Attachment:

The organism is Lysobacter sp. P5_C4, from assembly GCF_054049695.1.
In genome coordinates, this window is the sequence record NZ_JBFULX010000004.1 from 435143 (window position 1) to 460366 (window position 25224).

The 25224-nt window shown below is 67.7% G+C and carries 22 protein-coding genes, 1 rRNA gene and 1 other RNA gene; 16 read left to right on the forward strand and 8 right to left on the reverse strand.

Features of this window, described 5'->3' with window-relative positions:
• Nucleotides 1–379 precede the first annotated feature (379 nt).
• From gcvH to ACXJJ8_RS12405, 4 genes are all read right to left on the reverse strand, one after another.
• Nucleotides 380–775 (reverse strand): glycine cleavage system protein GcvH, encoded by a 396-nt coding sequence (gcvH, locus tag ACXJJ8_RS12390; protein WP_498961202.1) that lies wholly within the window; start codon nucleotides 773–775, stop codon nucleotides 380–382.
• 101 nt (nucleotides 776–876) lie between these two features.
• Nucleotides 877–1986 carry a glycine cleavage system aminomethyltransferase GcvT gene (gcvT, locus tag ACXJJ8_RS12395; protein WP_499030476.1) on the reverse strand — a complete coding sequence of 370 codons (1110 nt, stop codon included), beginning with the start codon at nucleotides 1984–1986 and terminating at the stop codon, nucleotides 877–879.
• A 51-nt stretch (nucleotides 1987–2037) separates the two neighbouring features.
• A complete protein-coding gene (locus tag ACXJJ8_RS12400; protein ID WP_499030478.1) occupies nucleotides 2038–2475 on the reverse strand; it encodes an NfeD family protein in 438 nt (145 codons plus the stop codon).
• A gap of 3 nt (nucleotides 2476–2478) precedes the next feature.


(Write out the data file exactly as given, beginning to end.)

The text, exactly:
The organism is Lysobacter sp. P5_C4, from assembly GCF_054049695.1.
In genome coordinates, this window is the sequence record NZ_JBFULX010000004.1 from 435143 (window position 1) to 460366 (window position 25224).

The 25224-nt window shown below is 67.7% G+C and carries 22 protein-coding genes, 1 rRNA gene and 1 other RNA gene; 16 read left to right on the forward strand and 8 right to left on the reverse strand.

Features of this window, described 5'->3' with window-relative positions:
• Nucleotides 1–379 precede the first annotated feature (379 nt).
• From gcvH to ACXJJ8_RS12405, 4 genes are all read right to left on the reverse strand, one after another.
• Nucleotides 380–775 (reverse strand): glycine cleavage system protein GcvH, encoded by a 396-nt coding sequence (gcvH, locus tag ACXJJ8_RS12390; protein WP_498961202.1) that lies wholly within the window; start codon nucleotides 773–775, stop codon nucleotides 380–382.
• 101 nt (nucleotides 776–876) lie between these two features.
• Nucleotides 877–1986 carry a glycine cleavage system aminomethyltransferase GcvT gene (gcvT, locus tag ACXJJ8_RS12395; protein WP_499030476.1) on the reverse strand — a complete coding sequence of 370 codons (1110 nt, stop codon included), beginning with the start codon at nucleotides 1984–1986 and terminating at the stop codon, nucleotides 877–879.
• A 51-nt stretch (nucleotides 1987–2037) separates the two neighbouring features.
• A complete protein-coding gene (locus tag ACXJJ8_RS12400; protein ID WP_499030478.1) occupies nucleotides 2038–2475 on the reverse strand; it encodes an NfeD family protein in 438 nt (145 codons plus the stop codon).
• A gap of 3 nt (nucleotides 2476–2478) precedes the next feature.